Nigel Colman

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Sir Nigel Claudian Dalziel Colman, 1st Baronet (4 May 1886 – 7 March 1966) was a British businessman and Conservative Party politician.[1][2]

Early life[edit]

The second son of Frederick Edward Colman and his wife, Helen, eldest daughter of Davison Octavius Dalziel, he was born at Carlyle House, Chelsea Embankment, London. His father was a prominent industrialist and chairman of J and J Colman, and Nigel later became a director of Reckitt and Colman.[1][2]

Colman served in the Royal Navy during the First World War later transferring to the Royal Air Force where he left as a Captain.[3]

Horses and dogs[edit]

Colman was an enthusiastic breeder and exhibitor of harness horses and dogs.[1] He was president of the National Horse Association of Great Britain from 1939–1945; and of the Hackney Horse Society in 1923 and 1938, and chairman of the British Horse Society from 1952 –1955.[2] The latter society awarded him its medal of honour in 1953. He was also a committee member of the Kennel Club.[1]

Politics[edit]

Politically a Conservative, in 1925 Colman was elected to the London County Council representing Brixton as a member of the majority Conservative-backed Municipal Reform Party.[4] Two years later his uncle, Sir Davison Dalziel, Conservative MP for Brixton was raised to the peerage. This created a vacancy, and Colman was elected to the House of Commons in the ensuing by-election.[1] He was re-elected on three occasions, before losing to Marcus Lipton of the Labour Party, when that party won a landslide victory at the 1945 general election.[2]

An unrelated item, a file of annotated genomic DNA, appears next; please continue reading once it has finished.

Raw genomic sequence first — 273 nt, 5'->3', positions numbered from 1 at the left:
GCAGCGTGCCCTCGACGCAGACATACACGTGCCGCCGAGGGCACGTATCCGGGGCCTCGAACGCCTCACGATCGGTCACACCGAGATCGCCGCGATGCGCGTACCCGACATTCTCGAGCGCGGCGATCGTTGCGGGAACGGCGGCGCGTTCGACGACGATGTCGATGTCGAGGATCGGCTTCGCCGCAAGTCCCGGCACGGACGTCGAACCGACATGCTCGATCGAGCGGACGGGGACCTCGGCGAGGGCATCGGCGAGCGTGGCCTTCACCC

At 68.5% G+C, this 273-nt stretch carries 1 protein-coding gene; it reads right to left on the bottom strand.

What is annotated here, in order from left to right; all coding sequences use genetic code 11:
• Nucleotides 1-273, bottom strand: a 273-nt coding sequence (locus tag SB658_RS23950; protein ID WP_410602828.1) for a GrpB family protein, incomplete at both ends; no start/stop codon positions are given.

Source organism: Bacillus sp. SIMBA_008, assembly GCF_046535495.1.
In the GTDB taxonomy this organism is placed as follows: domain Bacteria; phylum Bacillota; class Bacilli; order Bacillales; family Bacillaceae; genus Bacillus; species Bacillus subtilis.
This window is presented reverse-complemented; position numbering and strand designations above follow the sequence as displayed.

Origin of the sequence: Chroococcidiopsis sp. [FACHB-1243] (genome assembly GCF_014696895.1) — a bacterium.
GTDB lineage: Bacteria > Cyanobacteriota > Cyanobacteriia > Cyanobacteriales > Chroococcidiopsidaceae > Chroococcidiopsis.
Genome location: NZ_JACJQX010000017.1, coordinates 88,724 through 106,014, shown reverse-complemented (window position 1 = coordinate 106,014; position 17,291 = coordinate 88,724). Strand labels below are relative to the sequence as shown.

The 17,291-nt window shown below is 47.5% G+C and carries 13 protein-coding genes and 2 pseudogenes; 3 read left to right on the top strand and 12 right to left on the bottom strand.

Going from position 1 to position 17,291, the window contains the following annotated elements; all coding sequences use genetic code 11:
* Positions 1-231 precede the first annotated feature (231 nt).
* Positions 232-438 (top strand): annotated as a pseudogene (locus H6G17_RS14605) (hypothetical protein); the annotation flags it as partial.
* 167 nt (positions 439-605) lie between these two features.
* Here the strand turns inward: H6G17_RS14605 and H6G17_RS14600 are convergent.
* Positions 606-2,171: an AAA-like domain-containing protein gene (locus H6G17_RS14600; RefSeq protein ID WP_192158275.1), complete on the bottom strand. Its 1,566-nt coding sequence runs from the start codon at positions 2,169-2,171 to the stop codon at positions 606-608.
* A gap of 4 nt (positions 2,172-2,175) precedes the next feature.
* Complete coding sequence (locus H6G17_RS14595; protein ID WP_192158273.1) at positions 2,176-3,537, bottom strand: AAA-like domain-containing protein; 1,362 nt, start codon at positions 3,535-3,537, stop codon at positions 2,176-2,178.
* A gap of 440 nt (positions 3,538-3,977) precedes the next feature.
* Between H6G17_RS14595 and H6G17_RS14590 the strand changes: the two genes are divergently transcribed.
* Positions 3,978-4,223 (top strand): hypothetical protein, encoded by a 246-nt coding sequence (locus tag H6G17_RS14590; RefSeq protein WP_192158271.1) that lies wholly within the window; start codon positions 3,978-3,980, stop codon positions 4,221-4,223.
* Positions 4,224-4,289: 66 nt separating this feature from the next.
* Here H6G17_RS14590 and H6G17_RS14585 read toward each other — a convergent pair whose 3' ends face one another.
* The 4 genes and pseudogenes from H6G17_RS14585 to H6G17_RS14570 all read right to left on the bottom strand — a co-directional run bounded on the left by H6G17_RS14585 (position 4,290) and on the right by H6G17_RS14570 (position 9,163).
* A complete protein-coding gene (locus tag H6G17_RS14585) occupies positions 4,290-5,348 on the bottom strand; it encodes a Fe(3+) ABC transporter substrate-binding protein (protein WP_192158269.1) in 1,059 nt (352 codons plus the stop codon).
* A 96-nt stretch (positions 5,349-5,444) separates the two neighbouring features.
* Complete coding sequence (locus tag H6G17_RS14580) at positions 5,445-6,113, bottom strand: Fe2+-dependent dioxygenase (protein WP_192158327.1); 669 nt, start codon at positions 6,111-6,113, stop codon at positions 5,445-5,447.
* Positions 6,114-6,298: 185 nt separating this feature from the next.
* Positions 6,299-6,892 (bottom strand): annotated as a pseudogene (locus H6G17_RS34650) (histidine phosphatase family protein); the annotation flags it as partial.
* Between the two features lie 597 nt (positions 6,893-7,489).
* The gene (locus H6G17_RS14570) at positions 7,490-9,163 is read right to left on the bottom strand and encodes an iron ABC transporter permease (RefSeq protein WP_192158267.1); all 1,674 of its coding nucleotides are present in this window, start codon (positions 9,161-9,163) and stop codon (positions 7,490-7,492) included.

Life after parliament[edit]

Although no longer a member of parliament, Colman continued to be active in the Conservative Party. He served as chairman of the Executive Committee of the National Union of Conservative and Unionist Associations from 1945 – 1951 and president of the London Conservative Union 1952 – 1959.[2]

In January 1952 he was created a baronet "of Reigate in the County of Surrey" for political and public services.[1][2][5] On 30 July of the same year he married Nona Ann Willan. The couple had no children, and the baronetcy became extinct on his death at his Grosvenor Square, London home in March 1966.[1][2]

References[edit]

  1. ^ a b c d e f g John Ramsden (2004). "Colman, Sir Nigel Claudian Dalziel, baronet (1886–1966)". Oxford Dictionary of National Biography. Oxford University Press. doi:10.1093/ref:odnb/58672. Retrieved 8 January 2011. 
  2. ^ a b c d e f g "COLMAN, Sir Nigel Claudian Dalziel". Who Was Who. Oxford University Press. December 2007. Retrieved 9 January 2011. 
  3. ^ "Sir Nigel Colman." Times [London, England] 8 Mar. 1966: 14. The Times Digital Archive. Web. 27 Nov. 2012.
  4. ^ "LCC Elections". The Times. 6 March 1925. p. 16. 
  5. ^ The London Gazette: no. 39453. p. 642. 1 February 1952.

External links[edit]

Parliament of the United Kingdom
Preceded by
Davison Alexander Dalziel
Member of Parliament for Lambeth, Brixton
19271945
Succeeded by
Marcus Lipton
Baronetage of the United Kingdom
New creation Baronet
(of Reigate in the County of Surrey)
1952 – 1966
Extinct